二○一九年三月二十三日／三月二十四日 Click here for English version
3 月 15 日新西蘭基督城發生了一宗震驚世界的槍殺事件。一名槍手在當地兩間清真寺開槍，造成至少 50 人死亡、多人受傷的慘劇。基於事件的本質，宗教仇恨、種族主義、極端政治思想、及槍械管制等議題再次成為社會的討論焦點。然而，事件亦揭示了一個今天網絡世界不能忽視的問題：社交媒體的使用。
Lead Us Not into Temptation
Rev Raymond Chan
The world was shocked on March 15 when a gunman opened fire at two mosques in Christchurch, New Zealand, killing at least 50 people and injuring many others. The massacre renewed debate on topics such as racist and religious hate crimes, extreme political ideologies and gun control. Nevertheless, the incident also exposed a question that our Internet world cannot evade today: the use of social media.
Prior to the mass shootings, the perpetrator had publicized his political ideology on a number of social media platforms. Even more horrific was that the process of the killings was broadcast live on the social media. The crime video, lasting almost 17 minutes, revealed that the gunman had a camera mounted on his forehead so the audience saw what he saw. The footage was widely shared. In view of the seriousness of the matter, many social media organizations quickly removed the video from their platforms. Facebook said it removed 1.5 million videos of the attack in the first 24 hours.
The POV video broadcast was not only intended to let people see his action but also to see it firsthand, or "participate" in his action! What is more provoking is that the video about the killing of the innocent was so widely shared. Is it because those in the video were not known by the sharers? 1.5 million is no small number! It must have gone astronomical by now had the service providers not terminated the distribution.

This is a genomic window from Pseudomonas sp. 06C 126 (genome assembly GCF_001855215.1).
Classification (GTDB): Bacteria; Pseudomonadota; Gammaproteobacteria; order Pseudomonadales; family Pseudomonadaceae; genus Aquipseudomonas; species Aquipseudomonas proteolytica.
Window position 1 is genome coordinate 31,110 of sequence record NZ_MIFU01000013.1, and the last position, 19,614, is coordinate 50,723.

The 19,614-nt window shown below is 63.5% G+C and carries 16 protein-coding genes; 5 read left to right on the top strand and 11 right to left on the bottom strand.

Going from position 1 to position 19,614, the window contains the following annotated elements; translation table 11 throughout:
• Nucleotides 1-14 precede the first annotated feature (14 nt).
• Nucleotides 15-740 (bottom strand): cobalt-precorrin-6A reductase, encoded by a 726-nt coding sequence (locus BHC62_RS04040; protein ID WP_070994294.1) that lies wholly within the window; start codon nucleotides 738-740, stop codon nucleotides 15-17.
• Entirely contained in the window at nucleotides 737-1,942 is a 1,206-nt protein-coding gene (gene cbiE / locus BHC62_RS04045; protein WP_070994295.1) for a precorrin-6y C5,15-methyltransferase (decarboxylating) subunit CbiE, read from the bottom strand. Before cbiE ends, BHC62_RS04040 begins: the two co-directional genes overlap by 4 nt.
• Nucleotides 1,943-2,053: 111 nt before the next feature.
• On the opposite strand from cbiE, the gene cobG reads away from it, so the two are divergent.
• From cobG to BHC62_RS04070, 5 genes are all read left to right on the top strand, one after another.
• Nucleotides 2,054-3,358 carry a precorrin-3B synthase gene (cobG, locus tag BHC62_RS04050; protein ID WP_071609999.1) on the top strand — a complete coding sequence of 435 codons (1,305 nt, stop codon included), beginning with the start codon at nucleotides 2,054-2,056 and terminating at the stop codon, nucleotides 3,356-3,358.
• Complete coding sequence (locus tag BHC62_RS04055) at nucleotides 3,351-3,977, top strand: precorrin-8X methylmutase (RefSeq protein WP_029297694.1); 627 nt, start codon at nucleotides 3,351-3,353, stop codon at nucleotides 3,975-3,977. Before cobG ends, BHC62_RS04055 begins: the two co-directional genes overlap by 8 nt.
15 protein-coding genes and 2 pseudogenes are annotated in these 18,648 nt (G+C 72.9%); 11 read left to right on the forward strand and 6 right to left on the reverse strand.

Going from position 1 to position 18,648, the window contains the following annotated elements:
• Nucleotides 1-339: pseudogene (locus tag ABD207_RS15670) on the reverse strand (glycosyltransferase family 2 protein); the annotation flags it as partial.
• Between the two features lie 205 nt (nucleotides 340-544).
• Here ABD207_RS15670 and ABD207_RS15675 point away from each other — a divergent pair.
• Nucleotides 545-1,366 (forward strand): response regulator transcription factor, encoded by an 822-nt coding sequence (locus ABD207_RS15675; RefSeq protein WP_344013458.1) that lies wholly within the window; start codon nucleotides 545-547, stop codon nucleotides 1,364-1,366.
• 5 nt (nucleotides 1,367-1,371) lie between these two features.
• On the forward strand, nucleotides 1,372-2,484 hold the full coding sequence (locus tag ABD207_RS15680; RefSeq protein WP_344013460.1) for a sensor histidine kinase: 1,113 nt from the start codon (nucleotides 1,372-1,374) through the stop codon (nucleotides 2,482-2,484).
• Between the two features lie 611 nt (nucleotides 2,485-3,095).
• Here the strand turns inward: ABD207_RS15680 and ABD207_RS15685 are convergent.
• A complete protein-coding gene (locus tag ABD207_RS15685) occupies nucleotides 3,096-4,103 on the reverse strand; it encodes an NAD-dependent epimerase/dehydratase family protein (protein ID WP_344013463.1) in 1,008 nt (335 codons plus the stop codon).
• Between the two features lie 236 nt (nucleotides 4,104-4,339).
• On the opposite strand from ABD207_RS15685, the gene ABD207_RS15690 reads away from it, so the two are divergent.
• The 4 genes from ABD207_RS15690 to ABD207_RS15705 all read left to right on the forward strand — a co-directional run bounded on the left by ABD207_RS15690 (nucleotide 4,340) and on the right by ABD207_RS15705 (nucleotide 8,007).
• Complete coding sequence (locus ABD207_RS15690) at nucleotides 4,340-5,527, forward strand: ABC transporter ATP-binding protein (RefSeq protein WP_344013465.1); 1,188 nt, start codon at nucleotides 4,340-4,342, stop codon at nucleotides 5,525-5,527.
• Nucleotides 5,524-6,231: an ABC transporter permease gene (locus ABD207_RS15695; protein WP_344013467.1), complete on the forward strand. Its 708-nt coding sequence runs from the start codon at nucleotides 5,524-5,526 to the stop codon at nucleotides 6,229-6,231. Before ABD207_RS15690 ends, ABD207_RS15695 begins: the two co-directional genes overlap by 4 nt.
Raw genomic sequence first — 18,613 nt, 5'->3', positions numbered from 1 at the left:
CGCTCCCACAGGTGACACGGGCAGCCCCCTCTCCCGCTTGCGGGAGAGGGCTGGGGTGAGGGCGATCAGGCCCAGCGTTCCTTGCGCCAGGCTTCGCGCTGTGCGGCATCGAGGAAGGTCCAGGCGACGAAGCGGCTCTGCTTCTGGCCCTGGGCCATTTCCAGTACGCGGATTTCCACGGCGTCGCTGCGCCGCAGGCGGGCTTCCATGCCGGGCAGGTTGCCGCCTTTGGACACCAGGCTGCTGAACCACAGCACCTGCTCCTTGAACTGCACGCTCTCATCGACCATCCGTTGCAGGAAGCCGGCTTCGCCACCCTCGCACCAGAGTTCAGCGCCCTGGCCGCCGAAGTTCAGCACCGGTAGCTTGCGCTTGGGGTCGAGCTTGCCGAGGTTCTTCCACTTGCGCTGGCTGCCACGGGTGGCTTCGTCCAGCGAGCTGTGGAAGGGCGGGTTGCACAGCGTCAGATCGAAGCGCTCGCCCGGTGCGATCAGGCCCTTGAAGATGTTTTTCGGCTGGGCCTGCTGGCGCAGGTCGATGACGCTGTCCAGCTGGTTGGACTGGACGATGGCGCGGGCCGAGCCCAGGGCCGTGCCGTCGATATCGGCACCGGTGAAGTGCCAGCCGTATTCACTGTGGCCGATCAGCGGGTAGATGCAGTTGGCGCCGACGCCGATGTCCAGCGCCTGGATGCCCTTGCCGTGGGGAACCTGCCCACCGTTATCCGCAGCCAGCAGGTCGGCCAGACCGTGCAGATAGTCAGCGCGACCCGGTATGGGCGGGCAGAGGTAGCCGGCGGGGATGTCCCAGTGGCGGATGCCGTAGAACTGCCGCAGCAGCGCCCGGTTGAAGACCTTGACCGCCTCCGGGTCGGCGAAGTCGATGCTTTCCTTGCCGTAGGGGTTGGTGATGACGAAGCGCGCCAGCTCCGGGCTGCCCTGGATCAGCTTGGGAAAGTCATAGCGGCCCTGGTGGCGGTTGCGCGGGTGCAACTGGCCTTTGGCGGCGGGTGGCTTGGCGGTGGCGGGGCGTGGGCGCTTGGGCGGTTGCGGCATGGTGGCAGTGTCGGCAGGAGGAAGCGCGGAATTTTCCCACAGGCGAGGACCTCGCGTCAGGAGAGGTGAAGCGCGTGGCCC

Today, we are accustomed to the social media. But has it ever occurred to you how much it affects the way you think? Two noteworthy points: 1) The social media has become a tool for imparting ideologies. I have mentioned above how the gunman used the social media to convey his claims. It is nothing new. Such a method of promotion is being used by many organizations today. Some organizations even spend huge amounts of money trying to manipulate or steer the media in order to advance their agenda or make people join their ranks. 2) The social media tends to make people lose goodness. The social media is originally intended for communication. Nevertheless, to show that they are in the right, many people have resorted to personal attacks so that bullying online is rampant. Some others, in trying to maximize patronage (for cash returns) of their piece on the social media, will say what the audience wants to hear, enlisting fake or offensive information where necessary. The 1.5 million shared viewings are a clear example.
The social media has practical values and it is impractical for its use to be banned. But we can pray like this: Lord, have I gone overboard in my use of the social media? Am I spending time every day to aimlessly search for information that is hardly meaningful? Should I not be spending more time studying Your Word so I can discern right and wrong in a world of specious assertions? Have I replaced true fellowship with brothers and sisters with the social media? Should I not spend more time contemplating Your goodness so I can treat others with goodness? Lord, have mercy on me. Amen.